Although common sense has it that Ronald Reagan's presidency replaced his Hollywood career, ample evidence suggests that even in office he was always performing for some unseen camera. His aides played along with the act, coaching him on "scenes" and feeding him typed sheets of "dialogue." It's an extreme example, but Neal Gabler's new book, Life the Movie: How Entertainment Conquered Reality (Knopf), asserts that Reagan's general outlook on life has become quite literally all-American. The author of two award-winning books (on gossip godfather Walter Winchell, and the Jewish creation of Hollywood), Gabler now credits the movies with altering our very consciousness: Americans, he posits, no longer have lives, or even that obnoxious substitute, a lifestyle. We're acting out life movies, or worse, "lifies."
It's not so surprising an idea in an age when entertainment is seamlessly folded into the nightly news, along with real-life news stories illustrated with movie clips ("It's just like the scene in Wag the Dog..."), followed by the perennially popular Entertainment Tonight. What's fascinating is Gabler's chronicle of how entertainment, with its steady yet disjointed barrage of images, impressions, and sensations, ultimately infiltrated and subsumed the rest of the culture.
If you think my use of the past tense seems jarring, it's downright creepy to read Gabler's entire book that way, as when he writes that "personal life was advancing toward theater [with] the advent of a new profession: self-described 'life coaches,' reportedly 1,500 of them in 1997..." Gabler isn't speculating on a trend, or putting forth a hypothesis. Life The Movie is a post mortem, a history, a done deal. And through his acute hindsight, we can see that entertainment's triumph was as inevitable as Manifest Destiny.
In his first chapter, Gabler asserts that there never really was a whole-wheat, authentic America that was corrupted into a fluffy, white-bread version. In fact, the U.S. was uniquely wired from the start to be "The Republic of Entertainment." One watershed event, he says, was the 1828 election between John Quincy Adams and Andrew Jackson--the experienced, effete blueblood vs. the feisty military roughneck, in a race with obvious parallels to Minnesota's gubernatorial election last month. Jackson's victory was not just a political milestone; it also ushered in the country's first golden age of trash culture: scandal sheets published by the penny press ("respectable" papers cost 6 cents); an early form of pulp fiction; and silly, sensationalist entertainments in theaters and beer halls. These early Americans weren't reveling in mindlessness because they were rubes, any more than Jesse Ventura became governor because Minnesota is populated by illiterate wrestling fans. Rather, they were the first to take a so-bad-it's-good approach to culture, effectively acting out against a European-influenced elite and everything old, exclusive, and repressive.
As Gabler sums it up, the American "desire for entertainment--as an instinct, as a rebellion, as a form of empowerment, as a way of filling increased leisure time--was already so insatiable in the 19th century" that the advent of the movies ignited the culture like nothing before or since. He quotes Jane Addams, the social reformer of the time, who recognized that movies were "infinitely more real than the noisy streets and crowded factories," and worried about them "forming the ground pattern" of young people's lives.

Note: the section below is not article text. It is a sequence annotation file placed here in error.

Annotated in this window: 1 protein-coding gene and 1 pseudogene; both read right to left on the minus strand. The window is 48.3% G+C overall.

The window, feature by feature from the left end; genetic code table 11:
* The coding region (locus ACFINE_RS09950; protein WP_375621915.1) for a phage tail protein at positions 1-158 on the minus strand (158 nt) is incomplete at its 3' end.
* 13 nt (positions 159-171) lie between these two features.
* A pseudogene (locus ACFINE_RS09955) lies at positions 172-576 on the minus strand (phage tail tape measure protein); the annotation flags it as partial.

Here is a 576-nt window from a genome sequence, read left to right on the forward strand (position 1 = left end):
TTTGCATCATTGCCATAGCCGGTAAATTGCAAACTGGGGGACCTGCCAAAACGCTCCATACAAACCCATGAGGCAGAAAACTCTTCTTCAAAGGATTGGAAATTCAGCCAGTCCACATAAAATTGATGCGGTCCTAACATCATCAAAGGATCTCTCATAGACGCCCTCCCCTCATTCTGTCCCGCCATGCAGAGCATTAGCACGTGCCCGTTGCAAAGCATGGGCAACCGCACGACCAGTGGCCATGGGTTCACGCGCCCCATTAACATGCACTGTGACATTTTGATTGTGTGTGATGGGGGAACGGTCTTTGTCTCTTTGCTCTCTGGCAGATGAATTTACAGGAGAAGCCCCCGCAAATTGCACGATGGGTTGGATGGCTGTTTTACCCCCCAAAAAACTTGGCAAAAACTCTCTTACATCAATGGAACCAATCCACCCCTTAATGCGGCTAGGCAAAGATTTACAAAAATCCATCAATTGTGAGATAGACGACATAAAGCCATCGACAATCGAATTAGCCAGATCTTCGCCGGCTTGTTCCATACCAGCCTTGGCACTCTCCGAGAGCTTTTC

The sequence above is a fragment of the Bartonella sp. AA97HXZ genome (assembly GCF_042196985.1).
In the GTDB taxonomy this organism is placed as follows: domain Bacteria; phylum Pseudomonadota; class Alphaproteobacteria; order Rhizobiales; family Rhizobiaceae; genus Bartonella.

The movies didn't stop there. Ultimately, they led many of the other institutions in American life to become more sensational, a process Gabler covers in a chapter titled "The Secondary Effect." Faced with the frightening prospect of competing against movies for the public's attention, many American institutions took up imitation. Churches grew into megachurches, incorporating rock shows and fancy lighting effects. Restaurants like Planet Hollywood and the Rainforest Café offered "eating experiences"; stores like Niketown coined the concept of "entertainment retail." Martha Stewart and Ralph Lauren sold visions of perfect lives (and wives) that hearkened back to vintage movies, while the personalities and stories of sports superstars--their life movies--began to rival "the game" itself. And political campaigns took on all the vagaries of movie productions.
Much of this is nothing new. In fact, Gabler's seeming touchstones are Daniel Boorstin's 1961 The Image: A Guide to Pseudo-Events in America and Neil Postman's 1985 Amusing Ourselves to Death; he also draws on a sizable bibliography of works on history, politics, celebrity, psychology, and sociology. His accomplishment is in synthesizing all this information into an overarching theme--entertainment is not just ascendant; it has Conquered Reality--and backing this up with a mountain of evidence from popular culture (as well as prophecies from that oracle of entertainment, Andy Warhol).
Moreover, since Gabler writes about publishing's surrender to the entertainment imperative in Life the Movie, and knows well that every page over 200 consigns his book to a smaller circle of readers, his tone is both colorful and succinct. Most remarkable is his conscious refusal to write an anti-entertainment screed, which makes Life the Movie that much more readable (and yes, entertaining). Besides, Gabler bolsters his argument with slices of life from The Republic of Entertainment that speak for themselves, such as a son asking his divorced parents to act out their happier days on video for their grandchildren.